Gaius Suetonius Tranquillus (c. 69 – c. 130/140 CE), better known simply as Suetonius, was a Roman writer whose most famous work is his biographies of the first 12 Caesars. With a position close to the imperial court he was able to access otherwise private sources for his work, and he certainly did not hold back on revealing the sometimes sordid details of Rome’s most famously debauched emperors.
Although a biographer of others, Suetonius tells his readers very few details of his own life. The exact date of birth of Suetonius is not known for certain but the most agreed upon range is between 69 and 75 CE. Also uncertain are his place of birth (perhaps either Umbria or Bithynia-Pontus in northern Africa) and the year of his death. Suetonius’ grandfather was possibly a member of Caligula’s court and the writer’s father, Suetonius Laetus, was a knight, that is, a member of the equestrian class, holding the position of tribune of the 13th legion during the 69 CE civil war, a legion he commanded at the Battle of Bedriacum in northern Italy.
Some biographical details can be found in the letters of that other famous Roman writer Pliny the Younger, the two being good friends. Suetonius, we are told, was a quiet man who first studied and practised law before becoming a professional scholar. Pliny compliments Suetonius on his writing and poetry - even recommending him to Emperor Trajan - although he chastises him for being slow to finish his work. In c. 110 CE he was offered the position of military tribune in Britain but declined for unknown reasons. Of his later life we know that Suetonius was director of the imperial libraries and then a private secretary to Hadrian, although he was dismissed from this position, again for unknown reasons, perhaps after a lack of protocol and good manners to Empress Sabina. Significantly, this role allowed Suetonius not only to travel with Hadrian to Gaul, Germania, and Britain in 121-122 CE but also to access the state archives and the private letters of previous emperors such as Augustus.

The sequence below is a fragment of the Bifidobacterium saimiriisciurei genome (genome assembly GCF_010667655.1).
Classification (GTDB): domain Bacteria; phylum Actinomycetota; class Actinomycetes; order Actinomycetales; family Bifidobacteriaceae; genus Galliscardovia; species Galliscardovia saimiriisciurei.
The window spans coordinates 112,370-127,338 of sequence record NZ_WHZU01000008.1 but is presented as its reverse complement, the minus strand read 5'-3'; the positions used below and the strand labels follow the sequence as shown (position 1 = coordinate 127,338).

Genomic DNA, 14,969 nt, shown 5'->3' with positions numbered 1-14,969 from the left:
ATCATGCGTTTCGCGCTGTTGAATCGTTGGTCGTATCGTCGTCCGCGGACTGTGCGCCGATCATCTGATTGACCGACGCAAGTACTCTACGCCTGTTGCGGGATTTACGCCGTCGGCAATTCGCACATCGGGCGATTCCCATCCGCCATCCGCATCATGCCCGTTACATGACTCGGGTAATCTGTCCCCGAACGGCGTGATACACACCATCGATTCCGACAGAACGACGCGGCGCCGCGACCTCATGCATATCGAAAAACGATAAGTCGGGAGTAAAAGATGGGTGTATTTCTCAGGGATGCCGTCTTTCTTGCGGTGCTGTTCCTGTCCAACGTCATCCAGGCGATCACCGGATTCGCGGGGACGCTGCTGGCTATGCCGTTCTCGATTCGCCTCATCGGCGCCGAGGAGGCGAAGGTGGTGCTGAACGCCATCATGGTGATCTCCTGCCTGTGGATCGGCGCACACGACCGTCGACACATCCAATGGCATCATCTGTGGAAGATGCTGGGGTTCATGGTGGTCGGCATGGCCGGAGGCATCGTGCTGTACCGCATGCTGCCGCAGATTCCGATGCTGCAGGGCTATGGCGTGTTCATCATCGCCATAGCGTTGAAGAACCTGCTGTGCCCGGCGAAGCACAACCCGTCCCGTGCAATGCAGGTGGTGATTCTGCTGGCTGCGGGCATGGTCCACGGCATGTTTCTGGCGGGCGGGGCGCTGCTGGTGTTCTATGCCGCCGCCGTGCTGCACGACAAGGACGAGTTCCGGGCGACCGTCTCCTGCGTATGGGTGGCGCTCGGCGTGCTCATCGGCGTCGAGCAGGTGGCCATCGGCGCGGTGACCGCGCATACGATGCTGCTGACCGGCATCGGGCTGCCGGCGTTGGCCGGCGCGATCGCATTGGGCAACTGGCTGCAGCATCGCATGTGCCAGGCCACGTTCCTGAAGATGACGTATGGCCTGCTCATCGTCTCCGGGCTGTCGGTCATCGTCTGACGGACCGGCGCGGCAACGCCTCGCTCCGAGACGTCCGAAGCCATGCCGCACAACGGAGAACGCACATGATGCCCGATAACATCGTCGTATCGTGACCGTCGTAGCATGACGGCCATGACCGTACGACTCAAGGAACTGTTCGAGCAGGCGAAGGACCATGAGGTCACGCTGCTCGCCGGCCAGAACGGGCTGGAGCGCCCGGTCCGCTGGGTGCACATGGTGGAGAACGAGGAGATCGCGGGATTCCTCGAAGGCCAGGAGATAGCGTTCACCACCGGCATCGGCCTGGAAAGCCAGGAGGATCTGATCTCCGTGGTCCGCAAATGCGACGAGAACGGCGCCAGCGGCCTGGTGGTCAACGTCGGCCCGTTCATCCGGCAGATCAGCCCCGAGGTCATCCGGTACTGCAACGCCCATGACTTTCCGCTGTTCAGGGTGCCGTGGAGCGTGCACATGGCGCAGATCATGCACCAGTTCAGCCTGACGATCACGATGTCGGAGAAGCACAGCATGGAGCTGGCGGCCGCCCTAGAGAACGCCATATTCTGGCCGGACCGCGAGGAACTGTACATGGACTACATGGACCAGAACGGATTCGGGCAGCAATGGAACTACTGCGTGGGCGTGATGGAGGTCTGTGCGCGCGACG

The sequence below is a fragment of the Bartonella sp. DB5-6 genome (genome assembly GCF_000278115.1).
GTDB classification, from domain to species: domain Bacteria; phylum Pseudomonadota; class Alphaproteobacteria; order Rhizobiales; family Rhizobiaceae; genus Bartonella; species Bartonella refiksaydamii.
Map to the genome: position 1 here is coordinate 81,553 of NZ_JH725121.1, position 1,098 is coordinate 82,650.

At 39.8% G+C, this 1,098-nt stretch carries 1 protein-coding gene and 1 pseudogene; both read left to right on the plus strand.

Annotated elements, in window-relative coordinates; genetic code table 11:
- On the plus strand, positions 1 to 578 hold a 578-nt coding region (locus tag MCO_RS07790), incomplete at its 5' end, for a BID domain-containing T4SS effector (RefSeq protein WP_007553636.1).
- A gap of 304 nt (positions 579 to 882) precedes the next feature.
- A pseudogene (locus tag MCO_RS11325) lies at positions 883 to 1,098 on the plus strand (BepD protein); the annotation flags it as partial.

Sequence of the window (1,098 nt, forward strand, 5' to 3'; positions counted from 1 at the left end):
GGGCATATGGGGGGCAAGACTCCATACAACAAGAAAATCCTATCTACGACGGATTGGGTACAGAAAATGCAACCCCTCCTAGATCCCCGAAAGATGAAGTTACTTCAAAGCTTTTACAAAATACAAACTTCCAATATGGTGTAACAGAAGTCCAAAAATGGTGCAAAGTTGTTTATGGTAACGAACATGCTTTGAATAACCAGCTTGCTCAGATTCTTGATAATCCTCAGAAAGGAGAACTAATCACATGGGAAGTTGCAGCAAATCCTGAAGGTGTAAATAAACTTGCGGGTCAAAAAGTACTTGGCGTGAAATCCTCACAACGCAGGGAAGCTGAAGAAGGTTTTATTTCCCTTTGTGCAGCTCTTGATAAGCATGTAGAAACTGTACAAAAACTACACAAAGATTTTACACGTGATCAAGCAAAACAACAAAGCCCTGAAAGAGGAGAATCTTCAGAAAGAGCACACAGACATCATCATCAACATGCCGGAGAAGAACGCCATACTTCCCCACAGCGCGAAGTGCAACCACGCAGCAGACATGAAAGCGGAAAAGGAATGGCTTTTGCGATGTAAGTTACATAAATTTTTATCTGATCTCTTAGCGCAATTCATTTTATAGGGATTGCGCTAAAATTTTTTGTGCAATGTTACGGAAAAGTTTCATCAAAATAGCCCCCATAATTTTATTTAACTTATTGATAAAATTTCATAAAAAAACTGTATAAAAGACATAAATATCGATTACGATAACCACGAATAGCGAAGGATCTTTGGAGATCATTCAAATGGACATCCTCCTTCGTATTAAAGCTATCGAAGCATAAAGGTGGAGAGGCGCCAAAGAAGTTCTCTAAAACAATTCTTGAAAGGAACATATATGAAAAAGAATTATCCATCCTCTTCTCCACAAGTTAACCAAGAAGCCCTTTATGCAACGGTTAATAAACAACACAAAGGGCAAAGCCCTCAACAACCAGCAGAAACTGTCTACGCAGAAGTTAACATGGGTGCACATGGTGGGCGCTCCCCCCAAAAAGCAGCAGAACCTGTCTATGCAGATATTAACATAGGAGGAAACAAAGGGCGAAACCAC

The Twelve Caesars
Suetonius’ most famous work is his collection of biographies of Julius Caesar and the first 11 Roman emperors, known simply as The Twelve Caesars (Caesares or De vita Caesarum). The biographies are not wholly flattering nor are events told in chronological sequence but they reveal some candid details of Rome’s first citizens. The subjects are:
- Julius Caesar (first few chapters now lost)
The general format for each subject is to discuss the person’s ancestry and then early life with a view to describing episodes which reveal the character of the future emperor. Then various aspects of the person’s public life are described such as wars waged, rivalries, public events they sponsored, and political reforms made with a few anecdotes of private habits thrown in. In this latter category, Suetonius is not averse to revealing the juicy and sometimes shocking details of what the emperors got up to when they were not busy ruling the empire. These gossip details, no doubt, were a major factor in Suetonius’ popularity in his own lifetime. A physical description of the subject is usually left until the end.